Occupational therapy is difficult to pin down, define, and explain to patients (even doctors struggle from time to time). So feel no shame about struggling to understand what it is that OTs do. That being said, we’ll start with what they don’t do: OT, despite the name, is not about getting anyone employed. It’s also not just another name for physical therapy- our cousins in the therapy world. So then, what is it that they actually do? And when is it appropriate to refer to them?
What They Do
1. Look at a Patient’s Physical Capabilities. They are assessing strength, range of motion, posture, and balance to determine what limitations might exist.
2. Environment Modifications. They can modify a patient’s environment to support a person’s ability to perform their self-care tasks in order to facilitate safety and independence. This is done with the use of equipment, (shower bench, long handled sponge, sock-aid, weighted silverware) rearrangement of furniture, (raising the height of couches for improved transfer, widening pathways, removing doors, etc.), or simply rearranging a kitchen to make it more accessible by wheelchair or convenient so that a person doesn’t need to do something dangerous just to get a plate.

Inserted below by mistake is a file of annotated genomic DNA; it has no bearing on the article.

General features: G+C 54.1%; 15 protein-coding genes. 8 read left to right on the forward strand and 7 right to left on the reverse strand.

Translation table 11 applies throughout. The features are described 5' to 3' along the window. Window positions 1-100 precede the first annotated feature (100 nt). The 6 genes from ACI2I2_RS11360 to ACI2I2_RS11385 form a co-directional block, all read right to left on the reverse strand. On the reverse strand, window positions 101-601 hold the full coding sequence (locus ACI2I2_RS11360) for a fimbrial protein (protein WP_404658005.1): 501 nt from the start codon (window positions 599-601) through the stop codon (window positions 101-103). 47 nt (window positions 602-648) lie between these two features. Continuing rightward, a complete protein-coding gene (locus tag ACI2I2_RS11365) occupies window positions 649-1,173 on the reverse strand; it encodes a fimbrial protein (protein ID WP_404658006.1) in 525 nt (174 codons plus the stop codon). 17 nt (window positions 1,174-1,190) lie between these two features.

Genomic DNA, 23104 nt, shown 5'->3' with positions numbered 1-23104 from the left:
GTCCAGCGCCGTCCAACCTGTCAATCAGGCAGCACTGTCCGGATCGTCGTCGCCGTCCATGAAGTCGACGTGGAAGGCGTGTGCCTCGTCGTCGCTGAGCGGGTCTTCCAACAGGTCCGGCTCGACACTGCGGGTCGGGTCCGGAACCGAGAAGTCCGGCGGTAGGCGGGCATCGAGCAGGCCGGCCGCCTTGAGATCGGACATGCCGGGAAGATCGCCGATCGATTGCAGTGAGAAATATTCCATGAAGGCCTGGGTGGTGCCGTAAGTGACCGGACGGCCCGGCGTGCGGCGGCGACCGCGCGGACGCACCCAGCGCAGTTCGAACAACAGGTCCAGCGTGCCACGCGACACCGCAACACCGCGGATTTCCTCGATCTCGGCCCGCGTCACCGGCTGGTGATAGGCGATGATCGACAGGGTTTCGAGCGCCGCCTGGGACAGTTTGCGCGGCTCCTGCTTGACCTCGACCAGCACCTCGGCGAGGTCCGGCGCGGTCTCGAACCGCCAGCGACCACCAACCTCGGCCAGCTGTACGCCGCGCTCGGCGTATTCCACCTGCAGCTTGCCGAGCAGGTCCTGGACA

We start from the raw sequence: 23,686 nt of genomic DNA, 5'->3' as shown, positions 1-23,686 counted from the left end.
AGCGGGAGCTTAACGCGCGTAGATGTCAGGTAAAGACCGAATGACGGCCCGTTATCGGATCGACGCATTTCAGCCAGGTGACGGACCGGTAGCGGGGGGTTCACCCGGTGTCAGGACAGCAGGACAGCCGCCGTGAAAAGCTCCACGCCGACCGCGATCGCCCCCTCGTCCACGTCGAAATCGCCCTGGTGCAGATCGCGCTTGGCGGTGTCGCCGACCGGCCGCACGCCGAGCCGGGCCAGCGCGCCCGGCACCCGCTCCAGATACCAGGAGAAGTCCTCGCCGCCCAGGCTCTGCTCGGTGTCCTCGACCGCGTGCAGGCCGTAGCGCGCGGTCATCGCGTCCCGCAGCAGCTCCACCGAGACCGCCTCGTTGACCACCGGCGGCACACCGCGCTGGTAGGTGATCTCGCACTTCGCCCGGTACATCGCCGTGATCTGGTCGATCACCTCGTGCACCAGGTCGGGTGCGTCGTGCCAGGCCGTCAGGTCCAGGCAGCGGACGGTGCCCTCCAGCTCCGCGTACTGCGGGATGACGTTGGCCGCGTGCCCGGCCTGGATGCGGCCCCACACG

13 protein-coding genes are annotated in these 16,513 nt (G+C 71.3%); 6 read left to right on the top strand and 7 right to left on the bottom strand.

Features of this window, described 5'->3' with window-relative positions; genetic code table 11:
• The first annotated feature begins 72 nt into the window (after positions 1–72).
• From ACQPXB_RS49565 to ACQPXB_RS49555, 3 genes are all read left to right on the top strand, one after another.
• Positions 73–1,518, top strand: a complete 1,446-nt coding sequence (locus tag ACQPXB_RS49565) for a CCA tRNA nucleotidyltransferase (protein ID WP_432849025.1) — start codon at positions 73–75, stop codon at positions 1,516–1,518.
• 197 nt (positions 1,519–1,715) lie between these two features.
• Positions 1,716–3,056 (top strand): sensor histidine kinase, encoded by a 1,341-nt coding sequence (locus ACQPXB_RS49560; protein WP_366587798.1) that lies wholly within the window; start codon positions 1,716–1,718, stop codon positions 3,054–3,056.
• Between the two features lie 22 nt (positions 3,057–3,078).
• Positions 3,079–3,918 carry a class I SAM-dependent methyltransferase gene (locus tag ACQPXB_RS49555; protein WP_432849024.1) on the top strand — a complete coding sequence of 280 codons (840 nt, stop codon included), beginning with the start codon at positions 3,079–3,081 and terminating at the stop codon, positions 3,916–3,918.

3. Assess the Method for Which a Patient Completes a Task. An occupational therapist can change the way the person does a particular task to make it safer or improve their ability to complete the task.
They don’t just look at the patients themselves, they look beyond whatever dysfunctions may exist to help a person overcome the barriers to their engagement in activity.
When to Refer
Below is a small sample of the laundry list of issues that should guide you to referring to an OT.
If any of these questions give you pause, OR if you’re nodding vigorously to any/each question, then you known who to call--and it ain’t the ghost busters!